What happens when you DIY your brand and website colors
Here's what happens. You keep changing your mind and that's not necessarily bad.
It might be a waste of time, but you're learning. And learning is always good.
My 'assvice' in this here post is the kind of thing that drives web designers and brand strategists nuts.
People like me, DIYing brand and web colors.
My apologies. And I mean that sincerely.
The problem is I find learning about design and testing out styles and colors fun. And I like writing about what I learn because I used to be a teacher and teachers, generally, love learning and then talking about what they've learned. We're a bit boring that way.
Also, budget. For now.
I like to think that all my playing around with my own 'brand' and colors helps me work with web designer clients and newbie biz owners because then I know stuff that I wouldn't otherwise know.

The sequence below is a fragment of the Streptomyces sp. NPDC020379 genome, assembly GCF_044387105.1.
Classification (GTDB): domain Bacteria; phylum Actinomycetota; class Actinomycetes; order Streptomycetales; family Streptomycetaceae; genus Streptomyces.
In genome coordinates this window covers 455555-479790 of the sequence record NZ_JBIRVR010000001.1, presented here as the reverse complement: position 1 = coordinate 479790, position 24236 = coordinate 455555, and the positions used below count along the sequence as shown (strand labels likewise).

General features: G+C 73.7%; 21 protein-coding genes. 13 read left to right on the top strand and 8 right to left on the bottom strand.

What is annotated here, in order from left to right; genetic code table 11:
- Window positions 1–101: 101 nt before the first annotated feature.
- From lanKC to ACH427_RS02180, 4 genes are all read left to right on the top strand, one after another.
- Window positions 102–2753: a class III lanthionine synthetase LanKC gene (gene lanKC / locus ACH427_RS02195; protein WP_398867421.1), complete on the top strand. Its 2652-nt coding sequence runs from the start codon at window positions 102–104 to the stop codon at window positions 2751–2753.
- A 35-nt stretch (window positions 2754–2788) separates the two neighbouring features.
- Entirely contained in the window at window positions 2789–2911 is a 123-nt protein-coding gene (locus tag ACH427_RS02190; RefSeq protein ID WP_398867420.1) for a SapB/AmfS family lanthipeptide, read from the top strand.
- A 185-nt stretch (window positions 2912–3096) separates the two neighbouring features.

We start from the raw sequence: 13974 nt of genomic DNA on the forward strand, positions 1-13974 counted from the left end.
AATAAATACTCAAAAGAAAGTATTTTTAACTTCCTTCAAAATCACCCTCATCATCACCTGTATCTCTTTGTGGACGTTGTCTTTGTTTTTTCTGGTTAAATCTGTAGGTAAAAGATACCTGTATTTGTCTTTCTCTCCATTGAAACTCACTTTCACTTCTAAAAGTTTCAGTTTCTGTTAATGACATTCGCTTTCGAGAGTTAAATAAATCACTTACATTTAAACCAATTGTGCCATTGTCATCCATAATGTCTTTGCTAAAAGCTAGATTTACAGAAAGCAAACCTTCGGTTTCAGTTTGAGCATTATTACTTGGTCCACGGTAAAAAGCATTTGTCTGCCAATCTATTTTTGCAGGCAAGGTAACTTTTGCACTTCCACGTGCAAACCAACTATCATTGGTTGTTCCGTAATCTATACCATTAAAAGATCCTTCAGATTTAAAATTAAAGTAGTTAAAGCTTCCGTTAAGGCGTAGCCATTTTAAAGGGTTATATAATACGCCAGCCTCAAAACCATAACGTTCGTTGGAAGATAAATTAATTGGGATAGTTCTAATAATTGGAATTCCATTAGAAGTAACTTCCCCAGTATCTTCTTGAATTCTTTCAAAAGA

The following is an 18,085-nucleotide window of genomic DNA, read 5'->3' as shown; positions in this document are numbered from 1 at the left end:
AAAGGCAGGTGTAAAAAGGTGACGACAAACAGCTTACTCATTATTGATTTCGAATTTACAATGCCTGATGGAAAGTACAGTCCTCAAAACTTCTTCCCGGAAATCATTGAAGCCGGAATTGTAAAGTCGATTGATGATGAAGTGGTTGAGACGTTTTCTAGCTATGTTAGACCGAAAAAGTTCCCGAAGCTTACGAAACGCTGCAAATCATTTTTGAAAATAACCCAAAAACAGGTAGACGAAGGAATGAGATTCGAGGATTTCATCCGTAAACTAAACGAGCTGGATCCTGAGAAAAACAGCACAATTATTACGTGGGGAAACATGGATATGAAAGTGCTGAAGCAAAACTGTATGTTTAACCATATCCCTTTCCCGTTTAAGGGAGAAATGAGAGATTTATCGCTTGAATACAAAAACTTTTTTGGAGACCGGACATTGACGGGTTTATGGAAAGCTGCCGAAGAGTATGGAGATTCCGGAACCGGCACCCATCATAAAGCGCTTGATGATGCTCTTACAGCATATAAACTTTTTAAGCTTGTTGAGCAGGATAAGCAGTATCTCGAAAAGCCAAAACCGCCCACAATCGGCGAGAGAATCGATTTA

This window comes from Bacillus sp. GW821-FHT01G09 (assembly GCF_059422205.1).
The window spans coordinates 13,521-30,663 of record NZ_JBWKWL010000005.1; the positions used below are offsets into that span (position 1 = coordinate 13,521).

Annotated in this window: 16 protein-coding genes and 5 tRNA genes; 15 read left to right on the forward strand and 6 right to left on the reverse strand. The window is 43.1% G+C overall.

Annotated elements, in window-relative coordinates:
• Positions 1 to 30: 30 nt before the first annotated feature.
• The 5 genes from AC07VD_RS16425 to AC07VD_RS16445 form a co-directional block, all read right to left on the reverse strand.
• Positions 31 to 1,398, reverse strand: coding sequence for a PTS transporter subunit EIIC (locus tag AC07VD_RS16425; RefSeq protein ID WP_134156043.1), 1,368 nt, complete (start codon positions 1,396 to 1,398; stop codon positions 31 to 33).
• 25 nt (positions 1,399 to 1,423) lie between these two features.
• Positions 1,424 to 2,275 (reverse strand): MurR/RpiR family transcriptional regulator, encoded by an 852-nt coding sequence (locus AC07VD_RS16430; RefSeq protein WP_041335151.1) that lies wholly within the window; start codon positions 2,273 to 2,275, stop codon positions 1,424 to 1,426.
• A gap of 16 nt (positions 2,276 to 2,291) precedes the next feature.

These days, my services include partnering with Squarespace web designers to edit client copy and finish up web design projects, so that they (the Squarespace designers) can move onto their next projects.
I'm good at that.
I also like helping newbie biz owners, who don't need a whole ton of bells and whistles, just get their dang website up online and make it look decent so they can start attracting clients and visitors without a whole lot of fuss.
The fuss can come after, when the budget is ready.
And if new entrepreneurs need something more long term and future proof, I recommend they invest in a designer because working with me, while budget-friendly at the start, would all have to be undone down the road.
And unless you're like me, a tinkerer by nature, that undoing can be your undoing.
So where was I - ah yes:
How to choose colors for your brand and your website
A while back, I blogged about an online tool called Pictaculous that lets you choose a color palette based on a picture you upload.
You can also find inspiration from Colorlisa, a site dedicated to creating color palettes from famous artworks. Have fun. No, really. It's way too fun.
Canva's design school often has articles and sample color palettes to use or be inspired by.
And there you have it. Now get back to work. Or spend a couple of more minutes getting on my list so you can find out about all things Squarespace and marketing and copy editing and biz, as I learn them myself.